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Next up, we have a traditional Japanese performing style, a China-based story, and an English-language script.
Believe it or not, these seemingly irrelevant elements have been incorporated in a single play. That's the contemporary Noh play "Pagoda" that was staged on Monday night at Beijing's National Center for the Performing Arts.
Noh, derived from the Japanese word for "skill"or "talent", is a major form of classical Japanese musical drama that has been performed since the 14th century. Its most distinguishing characteristic is its masked performers.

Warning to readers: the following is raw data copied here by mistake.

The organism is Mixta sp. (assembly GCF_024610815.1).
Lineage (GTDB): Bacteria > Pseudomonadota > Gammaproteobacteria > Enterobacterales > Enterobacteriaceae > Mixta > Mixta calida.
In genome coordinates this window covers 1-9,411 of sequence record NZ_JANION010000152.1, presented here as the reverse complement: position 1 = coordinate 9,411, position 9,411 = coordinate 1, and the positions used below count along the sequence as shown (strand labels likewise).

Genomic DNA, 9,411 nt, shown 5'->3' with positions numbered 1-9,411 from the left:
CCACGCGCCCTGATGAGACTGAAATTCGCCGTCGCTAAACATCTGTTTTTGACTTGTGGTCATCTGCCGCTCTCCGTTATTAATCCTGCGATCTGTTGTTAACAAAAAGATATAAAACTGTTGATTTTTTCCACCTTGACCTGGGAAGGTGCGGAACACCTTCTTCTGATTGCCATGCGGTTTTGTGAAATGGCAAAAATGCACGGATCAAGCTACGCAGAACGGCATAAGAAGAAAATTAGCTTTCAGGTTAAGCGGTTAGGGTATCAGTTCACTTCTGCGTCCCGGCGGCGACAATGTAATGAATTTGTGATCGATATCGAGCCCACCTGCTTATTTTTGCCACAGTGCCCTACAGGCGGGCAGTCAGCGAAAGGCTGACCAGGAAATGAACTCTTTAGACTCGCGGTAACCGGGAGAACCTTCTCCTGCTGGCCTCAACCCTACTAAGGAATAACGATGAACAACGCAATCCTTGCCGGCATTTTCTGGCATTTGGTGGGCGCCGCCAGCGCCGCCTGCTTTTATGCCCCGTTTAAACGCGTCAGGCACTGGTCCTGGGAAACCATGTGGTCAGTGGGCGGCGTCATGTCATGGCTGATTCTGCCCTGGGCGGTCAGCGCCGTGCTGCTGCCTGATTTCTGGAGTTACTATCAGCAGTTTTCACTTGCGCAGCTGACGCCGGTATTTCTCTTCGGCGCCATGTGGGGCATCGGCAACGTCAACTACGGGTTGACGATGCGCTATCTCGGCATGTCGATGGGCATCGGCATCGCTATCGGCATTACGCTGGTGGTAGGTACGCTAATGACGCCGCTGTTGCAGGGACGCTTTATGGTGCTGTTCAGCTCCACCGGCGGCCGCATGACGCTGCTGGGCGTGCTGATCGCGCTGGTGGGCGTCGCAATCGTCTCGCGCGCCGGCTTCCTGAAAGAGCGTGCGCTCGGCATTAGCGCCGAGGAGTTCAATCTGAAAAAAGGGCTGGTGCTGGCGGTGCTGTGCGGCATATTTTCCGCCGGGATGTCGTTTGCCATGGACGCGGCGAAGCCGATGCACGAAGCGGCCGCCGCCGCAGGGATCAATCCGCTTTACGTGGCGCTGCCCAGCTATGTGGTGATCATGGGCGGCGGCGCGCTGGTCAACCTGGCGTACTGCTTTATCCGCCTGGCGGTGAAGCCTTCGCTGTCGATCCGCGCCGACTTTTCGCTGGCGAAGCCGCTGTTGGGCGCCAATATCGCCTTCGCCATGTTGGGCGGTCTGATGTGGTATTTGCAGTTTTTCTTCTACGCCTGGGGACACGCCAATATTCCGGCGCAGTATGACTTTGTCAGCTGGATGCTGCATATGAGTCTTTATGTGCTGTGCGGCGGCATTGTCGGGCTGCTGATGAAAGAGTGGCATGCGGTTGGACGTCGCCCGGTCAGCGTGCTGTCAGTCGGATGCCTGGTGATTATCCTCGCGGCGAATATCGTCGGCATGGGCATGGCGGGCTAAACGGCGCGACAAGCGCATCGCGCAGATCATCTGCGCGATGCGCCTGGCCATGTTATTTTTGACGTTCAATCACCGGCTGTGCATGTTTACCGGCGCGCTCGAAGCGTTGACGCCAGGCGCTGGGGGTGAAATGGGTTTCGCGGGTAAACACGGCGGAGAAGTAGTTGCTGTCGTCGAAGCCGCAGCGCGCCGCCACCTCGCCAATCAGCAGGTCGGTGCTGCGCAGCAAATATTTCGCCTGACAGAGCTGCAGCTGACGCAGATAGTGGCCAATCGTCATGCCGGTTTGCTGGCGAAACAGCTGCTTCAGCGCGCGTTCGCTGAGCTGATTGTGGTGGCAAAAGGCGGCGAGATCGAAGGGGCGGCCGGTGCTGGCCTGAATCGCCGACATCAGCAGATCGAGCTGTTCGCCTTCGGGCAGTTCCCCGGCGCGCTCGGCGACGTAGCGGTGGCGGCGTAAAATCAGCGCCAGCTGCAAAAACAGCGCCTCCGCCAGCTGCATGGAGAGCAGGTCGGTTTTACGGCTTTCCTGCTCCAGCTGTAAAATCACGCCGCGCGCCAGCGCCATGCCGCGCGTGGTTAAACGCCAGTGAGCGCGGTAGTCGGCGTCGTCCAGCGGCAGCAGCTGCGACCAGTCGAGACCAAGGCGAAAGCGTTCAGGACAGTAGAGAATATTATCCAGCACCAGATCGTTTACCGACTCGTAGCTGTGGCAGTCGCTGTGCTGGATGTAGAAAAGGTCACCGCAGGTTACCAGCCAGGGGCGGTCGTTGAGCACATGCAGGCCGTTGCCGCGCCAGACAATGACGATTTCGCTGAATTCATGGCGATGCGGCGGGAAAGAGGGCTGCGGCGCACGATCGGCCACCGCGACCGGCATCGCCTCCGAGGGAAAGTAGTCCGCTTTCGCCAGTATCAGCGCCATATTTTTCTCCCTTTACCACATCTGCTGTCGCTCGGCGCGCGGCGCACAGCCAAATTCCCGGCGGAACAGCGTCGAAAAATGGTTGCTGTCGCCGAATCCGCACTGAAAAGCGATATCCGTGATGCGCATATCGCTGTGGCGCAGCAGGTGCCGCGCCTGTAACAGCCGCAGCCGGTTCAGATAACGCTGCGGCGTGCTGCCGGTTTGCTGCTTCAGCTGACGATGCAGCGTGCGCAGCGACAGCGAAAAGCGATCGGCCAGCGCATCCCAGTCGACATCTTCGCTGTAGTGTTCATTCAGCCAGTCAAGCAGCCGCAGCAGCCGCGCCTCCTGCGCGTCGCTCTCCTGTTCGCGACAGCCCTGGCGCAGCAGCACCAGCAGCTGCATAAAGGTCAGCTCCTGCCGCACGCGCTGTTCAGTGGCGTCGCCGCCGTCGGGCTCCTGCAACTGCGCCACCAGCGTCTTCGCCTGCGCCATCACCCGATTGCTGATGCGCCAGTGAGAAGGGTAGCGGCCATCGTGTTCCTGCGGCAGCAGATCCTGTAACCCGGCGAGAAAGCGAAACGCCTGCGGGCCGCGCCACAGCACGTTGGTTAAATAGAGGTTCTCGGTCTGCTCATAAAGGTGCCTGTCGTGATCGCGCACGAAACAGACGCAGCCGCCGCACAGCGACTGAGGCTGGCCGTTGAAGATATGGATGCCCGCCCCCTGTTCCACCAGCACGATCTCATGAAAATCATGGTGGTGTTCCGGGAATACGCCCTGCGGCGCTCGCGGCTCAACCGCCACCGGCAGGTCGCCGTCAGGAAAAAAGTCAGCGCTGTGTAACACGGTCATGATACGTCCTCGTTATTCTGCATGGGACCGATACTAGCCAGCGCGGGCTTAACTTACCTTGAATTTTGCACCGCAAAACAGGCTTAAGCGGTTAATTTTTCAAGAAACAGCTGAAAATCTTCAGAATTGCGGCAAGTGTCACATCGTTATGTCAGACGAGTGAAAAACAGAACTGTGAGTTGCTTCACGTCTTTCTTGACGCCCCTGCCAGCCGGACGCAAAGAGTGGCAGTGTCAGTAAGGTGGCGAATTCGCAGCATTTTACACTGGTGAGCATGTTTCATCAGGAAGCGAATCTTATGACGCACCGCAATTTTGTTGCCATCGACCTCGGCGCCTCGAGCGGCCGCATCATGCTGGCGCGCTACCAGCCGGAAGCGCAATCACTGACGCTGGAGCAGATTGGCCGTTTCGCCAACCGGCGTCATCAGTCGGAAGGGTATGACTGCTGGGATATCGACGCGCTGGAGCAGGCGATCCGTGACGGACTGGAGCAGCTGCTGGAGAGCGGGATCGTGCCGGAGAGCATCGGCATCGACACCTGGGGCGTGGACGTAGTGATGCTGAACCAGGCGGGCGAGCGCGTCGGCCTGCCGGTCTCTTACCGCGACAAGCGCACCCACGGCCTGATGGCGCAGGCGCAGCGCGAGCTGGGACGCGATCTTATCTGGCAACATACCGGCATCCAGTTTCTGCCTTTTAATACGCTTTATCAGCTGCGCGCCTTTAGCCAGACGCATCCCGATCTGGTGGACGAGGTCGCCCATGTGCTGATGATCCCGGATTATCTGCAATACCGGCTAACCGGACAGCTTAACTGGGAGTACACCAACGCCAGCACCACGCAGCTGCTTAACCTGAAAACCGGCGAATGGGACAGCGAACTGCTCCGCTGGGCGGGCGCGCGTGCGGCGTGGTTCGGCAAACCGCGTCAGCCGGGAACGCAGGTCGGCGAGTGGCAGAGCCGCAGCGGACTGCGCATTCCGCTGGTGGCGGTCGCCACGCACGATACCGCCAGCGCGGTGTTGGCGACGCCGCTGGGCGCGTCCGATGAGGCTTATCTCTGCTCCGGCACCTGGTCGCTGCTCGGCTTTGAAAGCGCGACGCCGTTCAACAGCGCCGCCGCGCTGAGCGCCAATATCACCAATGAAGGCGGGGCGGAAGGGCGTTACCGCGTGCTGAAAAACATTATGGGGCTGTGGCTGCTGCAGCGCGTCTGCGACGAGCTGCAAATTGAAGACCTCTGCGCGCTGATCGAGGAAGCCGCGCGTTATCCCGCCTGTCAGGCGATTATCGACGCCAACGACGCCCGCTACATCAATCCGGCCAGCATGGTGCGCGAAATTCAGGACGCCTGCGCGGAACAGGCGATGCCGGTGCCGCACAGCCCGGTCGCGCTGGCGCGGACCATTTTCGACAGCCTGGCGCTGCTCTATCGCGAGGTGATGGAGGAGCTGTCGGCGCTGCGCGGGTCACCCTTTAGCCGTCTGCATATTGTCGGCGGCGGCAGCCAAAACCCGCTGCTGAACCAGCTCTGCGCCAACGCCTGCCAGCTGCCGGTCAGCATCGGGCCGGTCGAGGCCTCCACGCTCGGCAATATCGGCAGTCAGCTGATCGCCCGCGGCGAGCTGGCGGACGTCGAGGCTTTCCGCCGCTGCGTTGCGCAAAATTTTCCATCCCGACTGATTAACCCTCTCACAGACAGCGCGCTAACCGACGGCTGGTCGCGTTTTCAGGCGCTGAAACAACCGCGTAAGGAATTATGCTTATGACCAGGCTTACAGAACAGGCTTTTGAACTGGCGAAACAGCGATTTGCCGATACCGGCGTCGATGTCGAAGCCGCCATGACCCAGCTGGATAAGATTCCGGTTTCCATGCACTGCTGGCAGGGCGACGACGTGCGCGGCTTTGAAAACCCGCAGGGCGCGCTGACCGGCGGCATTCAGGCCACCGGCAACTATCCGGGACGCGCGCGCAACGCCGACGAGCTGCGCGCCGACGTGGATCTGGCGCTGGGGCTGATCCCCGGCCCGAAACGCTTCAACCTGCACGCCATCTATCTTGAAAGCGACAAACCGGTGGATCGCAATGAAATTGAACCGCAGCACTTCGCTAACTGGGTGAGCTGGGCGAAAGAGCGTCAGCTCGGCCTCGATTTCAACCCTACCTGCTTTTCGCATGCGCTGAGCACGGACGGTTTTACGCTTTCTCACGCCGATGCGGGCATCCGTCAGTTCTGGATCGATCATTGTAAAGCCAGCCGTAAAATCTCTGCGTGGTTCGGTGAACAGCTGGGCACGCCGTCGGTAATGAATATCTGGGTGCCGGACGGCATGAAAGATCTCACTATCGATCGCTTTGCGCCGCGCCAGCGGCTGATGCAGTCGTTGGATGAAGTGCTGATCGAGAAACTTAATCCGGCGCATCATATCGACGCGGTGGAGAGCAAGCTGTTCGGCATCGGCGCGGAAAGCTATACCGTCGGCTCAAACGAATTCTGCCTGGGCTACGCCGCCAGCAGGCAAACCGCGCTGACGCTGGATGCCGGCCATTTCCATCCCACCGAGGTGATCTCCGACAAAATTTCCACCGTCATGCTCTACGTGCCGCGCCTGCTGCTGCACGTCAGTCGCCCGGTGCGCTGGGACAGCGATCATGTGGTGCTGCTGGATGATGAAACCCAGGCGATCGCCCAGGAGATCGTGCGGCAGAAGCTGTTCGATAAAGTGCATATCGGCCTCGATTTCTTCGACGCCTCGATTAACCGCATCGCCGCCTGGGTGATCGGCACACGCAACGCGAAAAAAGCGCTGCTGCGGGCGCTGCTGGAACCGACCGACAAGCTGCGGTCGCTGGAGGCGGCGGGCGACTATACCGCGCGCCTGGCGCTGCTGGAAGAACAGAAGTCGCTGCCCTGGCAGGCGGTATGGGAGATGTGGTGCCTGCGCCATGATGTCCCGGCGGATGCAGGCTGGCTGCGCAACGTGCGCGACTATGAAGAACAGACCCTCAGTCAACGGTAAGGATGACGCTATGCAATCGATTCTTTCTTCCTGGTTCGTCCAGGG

Just like other ancient performing arts, Noh is falling away from mainstream theatre scene. But there's just no stopping the relentless efforts of artists who want to sustain and promote it.
The latest result is "Pagoda", a brand new noh play performed in English, pushing the art form to a new edge. The play is created and performed by the Theatre Nohgaku, an international company comprised of members based in Japan and North American.
The theatre founder Richard Emmert, who has been living in Japan for forty years, believes there is a universal side with Noh.
"Pagoda" is written by British playwright Jannette Cheong. It is rooted in the story of the author's grandmother who sent her son, Cheong's father, away to sea when he was a young boy to avoid the famine that ravaged China's rural coastline areas in the 1920s.
"Pagoda" was premiered in 2009 to packed houses in London, Dublin, Oxford and Paris. This is the first Asian tour of the play, and will include stops in Tokyo, Kyoto, Beijing, and Hong Kong.